He claimed before his arrival that Mr. Modi had promised him crowds of up to 10 million people. The actual number lining the streets of Ahmedabad on Monday was well under one-tenth that amount. Despite saying he had been told his greeting was the greatest “ever given to any head of state from any country,” Mr. Trump was not even the top-drawing American president to visit India looking back to Dwight D. Eisenhower’s crowds.

Only after he was no longer in Mr. Modi’s presence did Mr. Trump return to some of his longstanding complaints about India’s trade policies, complaining to reporters that New Delhi maintained unfairly high tariffs on American goods, including Harley Davidson motorcycles.

But while the two leaders were together, it was all sunshine, long on florid language about the strength of their relationship and short on concrete results. Mr. Trump and Mr. Modi celebrated a series of modest agreements that were set before the visit, including a $3 billion arms purchase and a letter of cooperation between Exxon Mobil and India’s energy sector. They agreed to create a joint counternarcotics working group to reduce opioid abuse.

During his news conference, Mr. Trump also addressed growing alarm over the coronavirus and the return of 14 Americans infected with coronavirus to the country last week. He defended that action, even though he was privately furious about it.

“I felt that we should bring them back,” he said. “They’re Americans — we should bring them back.”

During the 2014 Ebola epidemic in Africa, Mr. Trump tweeted in outrage that Americans infected with that virus should not be allowed into the country. Asked whether his current view clashed with his prior one, he rejected the comparison.

“There’s a vast difference” between the two epidemics, Mr. Trump said, noting that Ebola was nearly always fatal while the death rate among those infected with the new coronavirus has been relatively low. “At that time, nobody had ever even heard of Ebola or ever conceived of something where you basically — the people would disintegrate.” (Ebola was widely known by 2014.)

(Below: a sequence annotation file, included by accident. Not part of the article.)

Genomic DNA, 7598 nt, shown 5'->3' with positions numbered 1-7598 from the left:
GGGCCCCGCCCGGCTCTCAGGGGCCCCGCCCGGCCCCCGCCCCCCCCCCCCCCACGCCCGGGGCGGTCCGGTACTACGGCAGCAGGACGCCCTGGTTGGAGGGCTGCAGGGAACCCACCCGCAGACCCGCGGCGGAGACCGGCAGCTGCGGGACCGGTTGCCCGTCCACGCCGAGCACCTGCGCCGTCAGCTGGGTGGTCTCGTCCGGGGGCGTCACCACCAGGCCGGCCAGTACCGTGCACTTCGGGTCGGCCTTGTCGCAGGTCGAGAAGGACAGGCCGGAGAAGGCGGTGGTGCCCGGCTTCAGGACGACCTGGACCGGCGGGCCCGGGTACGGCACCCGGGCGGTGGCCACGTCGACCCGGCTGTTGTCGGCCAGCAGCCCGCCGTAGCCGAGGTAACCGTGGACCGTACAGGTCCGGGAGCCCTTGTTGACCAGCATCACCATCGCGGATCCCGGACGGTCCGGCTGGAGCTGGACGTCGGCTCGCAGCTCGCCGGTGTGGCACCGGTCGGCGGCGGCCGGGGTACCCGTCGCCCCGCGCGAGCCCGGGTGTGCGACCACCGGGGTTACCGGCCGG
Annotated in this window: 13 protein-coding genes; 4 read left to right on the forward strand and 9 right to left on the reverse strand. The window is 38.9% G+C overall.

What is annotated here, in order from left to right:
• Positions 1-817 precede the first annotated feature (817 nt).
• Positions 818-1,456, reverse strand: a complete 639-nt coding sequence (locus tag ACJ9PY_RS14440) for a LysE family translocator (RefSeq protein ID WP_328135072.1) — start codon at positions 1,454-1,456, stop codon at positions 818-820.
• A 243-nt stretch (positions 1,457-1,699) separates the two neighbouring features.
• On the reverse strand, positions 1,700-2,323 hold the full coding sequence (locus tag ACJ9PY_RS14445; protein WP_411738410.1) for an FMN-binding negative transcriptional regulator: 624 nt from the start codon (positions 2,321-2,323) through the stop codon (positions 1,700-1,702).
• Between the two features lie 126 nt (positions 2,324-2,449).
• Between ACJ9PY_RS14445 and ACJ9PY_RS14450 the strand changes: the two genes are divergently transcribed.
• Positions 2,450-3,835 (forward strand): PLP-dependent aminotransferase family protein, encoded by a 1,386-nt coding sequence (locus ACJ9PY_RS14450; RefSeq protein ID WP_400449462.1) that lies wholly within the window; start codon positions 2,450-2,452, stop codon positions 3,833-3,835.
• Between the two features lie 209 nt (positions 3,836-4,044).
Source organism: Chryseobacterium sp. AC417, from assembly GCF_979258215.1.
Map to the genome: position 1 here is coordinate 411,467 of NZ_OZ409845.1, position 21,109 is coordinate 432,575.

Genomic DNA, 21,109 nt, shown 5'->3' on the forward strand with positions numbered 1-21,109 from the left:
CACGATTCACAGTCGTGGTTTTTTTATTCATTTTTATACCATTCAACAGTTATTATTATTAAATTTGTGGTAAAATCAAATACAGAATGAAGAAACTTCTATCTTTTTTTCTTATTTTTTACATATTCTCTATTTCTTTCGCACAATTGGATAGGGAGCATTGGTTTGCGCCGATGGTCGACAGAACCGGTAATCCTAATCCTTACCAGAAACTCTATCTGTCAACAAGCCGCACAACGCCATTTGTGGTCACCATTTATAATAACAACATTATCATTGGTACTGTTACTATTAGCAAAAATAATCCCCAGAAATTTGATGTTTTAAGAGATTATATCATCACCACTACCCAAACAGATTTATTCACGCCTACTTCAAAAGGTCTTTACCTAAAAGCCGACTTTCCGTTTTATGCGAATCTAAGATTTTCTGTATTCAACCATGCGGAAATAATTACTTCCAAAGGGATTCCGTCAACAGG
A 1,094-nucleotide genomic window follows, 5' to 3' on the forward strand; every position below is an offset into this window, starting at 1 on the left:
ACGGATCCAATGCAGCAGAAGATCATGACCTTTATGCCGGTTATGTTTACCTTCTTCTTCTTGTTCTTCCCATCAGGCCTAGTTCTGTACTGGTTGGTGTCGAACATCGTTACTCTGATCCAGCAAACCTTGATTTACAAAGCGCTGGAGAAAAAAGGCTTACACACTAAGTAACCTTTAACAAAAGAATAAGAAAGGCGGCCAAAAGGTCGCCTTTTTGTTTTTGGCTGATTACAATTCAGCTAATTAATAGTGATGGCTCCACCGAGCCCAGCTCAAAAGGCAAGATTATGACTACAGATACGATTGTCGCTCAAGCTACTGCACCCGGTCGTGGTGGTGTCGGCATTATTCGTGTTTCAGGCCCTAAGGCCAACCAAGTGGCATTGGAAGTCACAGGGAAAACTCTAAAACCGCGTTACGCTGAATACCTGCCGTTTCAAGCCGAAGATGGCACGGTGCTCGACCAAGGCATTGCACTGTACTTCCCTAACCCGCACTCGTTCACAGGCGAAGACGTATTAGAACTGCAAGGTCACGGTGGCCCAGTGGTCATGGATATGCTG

Mr. Trump also vowed not to accept foreign assistance during his re-election campaign and rejected American intelligence assessments that Russia was already working to help him as it did in 2016.

“I want no help from any country, and I haven’t been given help from any country,” Mr. Trump said.

Mr. Modi welcomed Mr. Trump to the presidential palace on Tuesday with the roar of guns and an honor guard of red-uniformed soldiers on horseback and later hosted him at a lavish state banquet. “President Trump’s contribution in raising our relations to this level have been invaluable,” Mr. Modi said.

Mr. Trump basked in the visit. “Nobody else that came here got the kind of reception we got,” Mr. Trump said.

The two leaders declined to answer questions at their joint appearance before the news media. Although Mr. Modi has taken questions from reporters while overseas next to other world leaders, he is the first prime minister in recent memory to not have held any news conferences in India. And so Mr. Trump waited until later to meet reporters on his own.

He did gently urge Mr. Modi’s government to respect freedom on the internet, which the Indian government has shut down repeatedly. Talking about the need for secure 5G wireless, the president added that it should be “a tool for freedom, progress, prosperity — not to do anything where it could be even conceived as a conduit for suppression and censorship.”

A trade deal with India has been a priority for two years for Mr. Trump, who would like another economic agreement to show while campaigning before the November election. But the two sides have been divided over farm products, medical devices, digital trade and new tariffs. Mr. Trump has complained that India treats the United States unfairly and called Mr. Modi a “tough negotiator.”

“Our teams have made tremendous progress on a comprehensive trade agreement, and I’m optimistic we can reach a deal that will be of great importance to both countries,” Mr. Trump told reporters, without elaborating.

For Mr. Trump, it was a day to emphasize the optimism. It was, he said, “a very special visit — unforgettable, extraordinary.”